HTC's Vice President of Product Management, Mo Versi, took to Twitter today to announce his departure, following 8 years with the Taiwanese company. Although the role demands much more than public relations, the executive was most widely known for letting owners of the brand's smartphones know when an update was in the works. There hasn't been any word with regard to who will be taking over his position with HTC. With that said, Versi did say that software update-related questions should be directed to the company's Global PR exec, Jeff Gordon - who tweets under the handle '@urbanstrata.'
Versi did not divulge the reason behind his decision to part ways with HTC or any information about what job he will be taking on next. His professional profiles are also completely devoid of any mention of that. However, his departure does not appear to be driven by any negativity between Versi and the company. The HTC exec went on to express that he felt "lucky" to have been able to work with an "amazing" team for so long. Several co-workers also commented on the post to relay their own gratitude for the contributions Versi made to their own careers, as well as to wish him good luck in his future endeavors.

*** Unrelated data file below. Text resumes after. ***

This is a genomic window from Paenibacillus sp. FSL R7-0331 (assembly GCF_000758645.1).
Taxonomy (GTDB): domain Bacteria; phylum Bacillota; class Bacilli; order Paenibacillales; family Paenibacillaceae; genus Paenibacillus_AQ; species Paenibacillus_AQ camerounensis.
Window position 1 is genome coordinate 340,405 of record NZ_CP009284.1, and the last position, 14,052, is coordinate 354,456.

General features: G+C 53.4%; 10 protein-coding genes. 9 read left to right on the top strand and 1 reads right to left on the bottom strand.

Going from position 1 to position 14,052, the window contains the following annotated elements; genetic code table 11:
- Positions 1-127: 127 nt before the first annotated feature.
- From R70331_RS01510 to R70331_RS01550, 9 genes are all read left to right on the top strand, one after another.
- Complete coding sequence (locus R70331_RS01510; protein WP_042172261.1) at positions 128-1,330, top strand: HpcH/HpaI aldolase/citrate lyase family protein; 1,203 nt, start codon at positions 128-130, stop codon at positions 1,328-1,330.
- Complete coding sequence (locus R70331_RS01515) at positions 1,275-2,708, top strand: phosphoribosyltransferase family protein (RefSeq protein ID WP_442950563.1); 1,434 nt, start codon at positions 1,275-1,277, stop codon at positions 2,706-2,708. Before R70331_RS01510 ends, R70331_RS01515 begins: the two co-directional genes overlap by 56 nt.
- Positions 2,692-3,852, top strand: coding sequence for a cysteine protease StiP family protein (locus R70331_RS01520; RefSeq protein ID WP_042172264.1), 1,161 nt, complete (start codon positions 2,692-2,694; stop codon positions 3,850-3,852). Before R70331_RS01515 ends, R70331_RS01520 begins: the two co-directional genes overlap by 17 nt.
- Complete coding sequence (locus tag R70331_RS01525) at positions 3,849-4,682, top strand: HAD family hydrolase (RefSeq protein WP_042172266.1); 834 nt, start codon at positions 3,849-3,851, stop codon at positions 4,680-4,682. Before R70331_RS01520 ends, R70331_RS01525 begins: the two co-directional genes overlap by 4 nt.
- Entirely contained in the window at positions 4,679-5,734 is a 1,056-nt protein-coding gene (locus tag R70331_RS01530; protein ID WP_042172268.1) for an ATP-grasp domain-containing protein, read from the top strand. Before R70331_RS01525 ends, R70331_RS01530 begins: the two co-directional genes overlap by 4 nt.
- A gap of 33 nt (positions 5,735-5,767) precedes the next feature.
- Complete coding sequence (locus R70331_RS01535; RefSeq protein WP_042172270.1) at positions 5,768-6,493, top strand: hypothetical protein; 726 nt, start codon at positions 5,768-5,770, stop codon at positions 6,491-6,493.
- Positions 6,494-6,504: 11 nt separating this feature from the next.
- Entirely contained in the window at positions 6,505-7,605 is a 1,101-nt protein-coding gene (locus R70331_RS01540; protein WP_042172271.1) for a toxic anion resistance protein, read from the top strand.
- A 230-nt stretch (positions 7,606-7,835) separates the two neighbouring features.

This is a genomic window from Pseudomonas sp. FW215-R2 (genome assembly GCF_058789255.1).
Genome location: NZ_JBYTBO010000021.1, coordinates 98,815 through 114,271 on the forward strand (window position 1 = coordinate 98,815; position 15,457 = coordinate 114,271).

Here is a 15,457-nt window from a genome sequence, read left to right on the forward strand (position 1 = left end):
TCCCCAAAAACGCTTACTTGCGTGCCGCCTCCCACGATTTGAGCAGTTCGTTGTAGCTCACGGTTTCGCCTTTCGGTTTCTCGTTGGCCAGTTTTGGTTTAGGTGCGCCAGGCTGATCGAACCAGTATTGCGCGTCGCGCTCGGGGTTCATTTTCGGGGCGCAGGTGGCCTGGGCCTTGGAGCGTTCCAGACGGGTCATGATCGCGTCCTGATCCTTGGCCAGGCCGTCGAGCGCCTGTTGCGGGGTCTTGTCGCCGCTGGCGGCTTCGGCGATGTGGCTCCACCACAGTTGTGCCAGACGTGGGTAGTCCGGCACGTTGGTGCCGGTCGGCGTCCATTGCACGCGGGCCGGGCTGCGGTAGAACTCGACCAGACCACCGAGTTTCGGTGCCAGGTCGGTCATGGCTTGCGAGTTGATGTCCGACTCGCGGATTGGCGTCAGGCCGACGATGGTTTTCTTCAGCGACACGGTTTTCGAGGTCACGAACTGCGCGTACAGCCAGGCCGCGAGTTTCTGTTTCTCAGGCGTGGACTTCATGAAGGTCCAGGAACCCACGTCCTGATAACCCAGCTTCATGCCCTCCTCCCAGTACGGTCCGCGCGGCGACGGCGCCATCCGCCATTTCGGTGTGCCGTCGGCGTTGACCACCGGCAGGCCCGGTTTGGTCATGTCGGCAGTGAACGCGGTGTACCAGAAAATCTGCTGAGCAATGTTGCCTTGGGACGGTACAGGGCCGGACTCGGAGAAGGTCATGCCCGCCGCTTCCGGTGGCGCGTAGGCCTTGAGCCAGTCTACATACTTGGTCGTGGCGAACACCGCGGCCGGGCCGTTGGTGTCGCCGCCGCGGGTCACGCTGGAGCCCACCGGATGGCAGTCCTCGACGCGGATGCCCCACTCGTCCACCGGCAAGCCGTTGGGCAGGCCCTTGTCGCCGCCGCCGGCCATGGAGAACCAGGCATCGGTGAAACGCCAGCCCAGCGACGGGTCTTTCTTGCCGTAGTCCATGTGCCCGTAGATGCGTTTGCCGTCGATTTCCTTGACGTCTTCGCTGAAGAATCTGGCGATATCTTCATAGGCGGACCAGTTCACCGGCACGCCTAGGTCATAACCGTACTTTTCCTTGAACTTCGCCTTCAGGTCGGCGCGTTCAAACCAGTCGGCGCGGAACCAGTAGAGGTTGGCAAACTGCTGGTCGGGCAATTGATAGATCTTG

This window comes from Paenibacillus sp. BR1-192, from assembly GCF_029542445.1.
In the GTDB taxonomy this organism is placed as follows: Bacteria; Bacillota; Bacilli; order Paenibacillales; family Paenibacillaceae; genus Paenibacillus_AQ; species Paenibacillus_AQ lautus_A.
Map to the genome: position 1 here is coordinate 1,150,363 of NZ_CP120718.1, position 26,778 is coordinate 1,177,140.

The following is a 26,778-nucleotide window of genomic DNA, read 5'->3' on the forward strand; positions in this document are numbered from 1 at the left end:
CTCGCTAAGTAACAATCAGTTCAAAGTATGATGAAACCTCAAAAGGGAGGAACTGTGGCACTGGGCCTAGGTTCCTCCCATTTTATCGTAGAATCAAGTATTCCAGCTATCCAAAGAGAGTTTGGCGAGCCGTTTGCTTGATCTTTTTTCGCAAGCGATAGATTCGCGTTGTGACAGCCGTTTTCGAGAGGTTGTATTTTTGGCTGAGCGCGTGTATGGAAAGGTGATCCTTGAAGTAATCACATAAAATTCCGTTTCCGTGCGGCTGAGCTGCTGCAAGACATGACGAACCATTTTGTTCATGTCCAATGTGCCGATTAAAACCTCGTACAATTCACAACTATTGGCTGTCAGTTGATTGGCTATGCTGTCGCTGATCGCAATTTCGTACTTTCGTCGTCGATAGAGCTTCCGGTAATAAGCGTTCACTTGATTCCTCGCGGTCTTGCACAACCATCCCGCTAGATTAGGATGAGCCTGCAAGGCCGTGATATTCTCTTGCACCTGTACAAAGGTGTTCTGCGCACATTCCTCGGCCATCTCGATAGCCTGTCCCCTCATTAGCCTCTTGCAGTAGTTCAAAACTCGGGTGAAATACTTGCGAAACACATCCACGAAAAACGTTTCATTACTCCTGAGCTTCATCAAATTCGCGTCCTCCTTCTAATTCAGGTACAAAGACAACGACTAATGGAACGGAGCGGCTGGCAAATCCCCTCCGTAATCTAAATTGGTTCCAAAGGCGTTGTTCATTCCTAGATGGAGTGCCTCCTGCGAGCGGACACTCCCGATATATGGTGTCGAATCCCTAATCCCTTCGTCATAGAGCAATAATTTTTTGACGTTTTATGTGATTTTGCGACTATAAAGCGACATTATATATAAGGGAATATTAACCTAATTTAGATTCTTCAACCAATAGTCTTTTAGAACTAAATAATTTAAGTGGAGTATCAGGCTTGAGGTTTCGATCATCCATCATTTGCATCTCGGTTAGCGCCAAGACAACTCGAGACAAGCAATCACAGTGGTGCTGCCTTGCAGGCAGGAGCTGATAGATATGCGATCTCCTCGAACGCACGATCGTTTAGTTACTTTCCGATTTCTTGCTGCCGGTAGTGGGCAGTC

Despite all of the well-wishes and general good vibes, though, it is a bit difficult not to view this from the somewhat harsh perspective provided by HTC's recent history. The company has been steadily losing not only its executive and managerial employees but also a substantial amount of money over the past several years. Despite relatively strong sales of its latest devices and its arguably well-performing VR division, 2017 was its worst fiscal year on record. The company continues to press on and its upcoming HTC U12 Plus is expected to be a brilliant handset. However, there are many who are not optimistic about its prospects even with consideration for the recent injection of a healthy $1.1 billion from Google - in exchange for employees and portfolio access. Whether that pessimism bears out, it is undoubtedly warranted and it isn't likely that Mo Versi will be the last executive to part ways with the company.